This movie was better than I thought and by far my favourite DC movie to date. The characters, the scenery, the story line, even the music which is definitive of Wonder Woman, all absolutely amazing. It encompasses a central theme which I adore-the importance of leadership. 

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From one of my many favourite scenes. It’s not about what you deserve.  It’s what you believe.’

Even after I returned home, I was still in that movie mood. I ended the day by going on Youtube (as you do) and watching clip after clip, of classic movies and new favourites. I wanted to end this post by sharing with you two of my favourite Disney movie openings, in the order I first watched them as a child. I hadn’t seen them in a VERY long time and yet I still get the chills. I think they are both so grand, magnificent and unforgettable. I still wish they did movies like these. Moana has now become my new favourite movie of the 21st century and one I am super excited about. I loved it that much that I went to the cinema twice just to watch it, but that’s for another post, another time!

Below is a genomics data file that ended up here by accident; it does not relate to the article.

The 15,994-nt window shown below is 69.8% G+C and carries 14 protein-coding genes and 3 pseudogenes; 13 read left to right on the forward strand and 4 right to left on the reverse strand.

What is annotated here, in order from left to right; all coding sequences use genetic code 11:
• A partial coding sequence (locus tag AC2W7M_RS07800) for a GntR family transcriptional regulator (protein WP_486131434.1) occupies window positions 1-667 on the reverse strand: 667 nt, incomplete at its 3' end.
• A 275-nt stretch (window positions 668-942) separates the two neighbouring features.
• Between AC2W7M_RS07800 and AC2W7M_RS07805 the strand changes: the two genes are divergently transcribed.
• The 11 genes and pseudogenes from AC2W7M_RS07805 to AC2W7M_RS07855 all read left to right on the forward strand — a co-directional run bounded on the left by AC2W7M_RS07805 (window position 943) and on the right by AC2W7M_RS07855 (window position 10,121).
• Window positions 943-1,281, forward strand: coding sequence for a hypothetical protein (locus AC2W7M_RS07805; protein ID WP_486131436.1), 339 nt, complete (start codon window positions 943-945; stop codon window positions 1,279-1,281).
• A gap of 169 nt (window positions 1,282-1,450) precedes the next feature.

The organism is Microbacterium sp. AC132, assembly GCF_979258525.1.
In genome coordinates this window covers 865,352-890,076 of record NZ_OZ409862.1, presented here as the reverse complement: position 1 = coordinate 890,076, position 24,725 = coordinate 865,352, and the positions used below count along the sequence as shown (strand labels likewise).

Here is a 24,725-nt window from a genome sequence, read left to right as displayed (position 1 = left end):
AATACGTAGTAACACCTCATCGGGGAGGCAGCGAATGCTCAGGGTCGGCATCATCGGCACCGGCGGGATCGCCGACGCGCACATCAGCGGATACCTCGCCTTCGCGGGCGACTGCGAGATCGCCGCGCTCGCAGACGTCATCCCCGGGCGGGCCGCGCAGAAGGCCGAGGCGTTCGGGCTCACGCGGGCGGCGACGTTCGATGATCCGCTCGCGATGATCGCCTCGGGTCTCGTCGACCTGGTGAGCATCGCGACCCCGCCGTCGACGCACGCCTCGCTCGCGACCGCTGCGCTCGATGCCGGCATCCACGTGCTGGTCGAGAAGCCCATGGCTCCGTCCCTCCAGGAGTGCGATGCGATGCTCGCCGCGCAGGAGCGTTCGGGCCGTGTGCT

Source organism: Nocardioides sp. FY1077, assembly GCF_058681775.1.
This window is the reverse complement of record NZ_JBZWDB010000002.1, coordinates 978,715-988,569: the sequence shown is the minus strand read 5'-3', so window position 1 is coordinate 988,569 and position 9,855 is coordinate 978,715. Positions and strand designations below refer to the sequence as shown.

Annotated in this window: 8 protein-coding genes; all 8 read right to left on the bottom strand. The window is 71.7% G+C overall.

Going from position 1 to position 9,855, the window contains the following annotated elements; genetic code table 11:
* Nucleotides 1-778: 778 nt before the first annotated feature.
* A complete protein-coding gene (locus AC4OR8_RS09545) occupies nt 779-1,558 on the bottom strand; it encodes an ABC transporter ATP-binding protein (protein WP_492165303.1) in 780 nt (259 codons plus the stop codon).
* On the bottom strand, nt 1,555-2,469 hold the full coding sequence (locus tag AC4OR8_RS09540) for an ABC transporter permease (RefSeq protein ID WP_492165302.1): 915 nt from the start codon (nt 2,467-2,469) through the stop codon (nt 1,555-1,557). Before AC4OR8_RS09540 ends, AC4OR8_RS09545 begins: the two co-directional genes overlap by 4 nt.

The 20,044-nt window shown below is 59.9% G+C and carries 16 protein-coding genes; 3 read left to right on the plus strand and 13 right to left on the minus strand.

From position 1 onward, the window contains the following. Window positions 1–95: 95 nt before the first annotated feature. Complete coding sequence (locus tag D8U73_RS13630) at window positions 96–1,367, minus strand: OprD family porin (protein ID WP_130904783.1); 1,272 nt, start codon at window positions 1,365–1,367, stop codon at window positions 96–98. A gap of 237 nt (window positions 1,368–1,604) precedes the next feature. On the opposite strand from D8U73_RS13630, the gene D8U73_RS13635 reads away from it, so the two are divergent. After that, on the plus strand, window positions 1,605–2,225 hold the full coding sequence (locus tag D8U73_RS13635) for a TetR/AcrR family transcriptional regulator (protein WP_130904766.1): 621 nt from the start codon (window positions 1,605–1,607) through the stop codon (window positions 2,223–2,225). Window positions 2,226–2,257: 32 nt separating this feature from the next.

The Hunchback of Notre Dame

The Prince of Egypt

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Uganda Healthcare Expedition Part III & Other Musings

It feels like the last couple of weeks have been a little ‘strange’ to me, since coming back to Leeds. There have been days where I was so driven to do things, but there have also been days where I haven’t been quite as motivated. For a while, it felt like time was going so slowly and I was feeling rather blah about things…and it’s only been two weeks!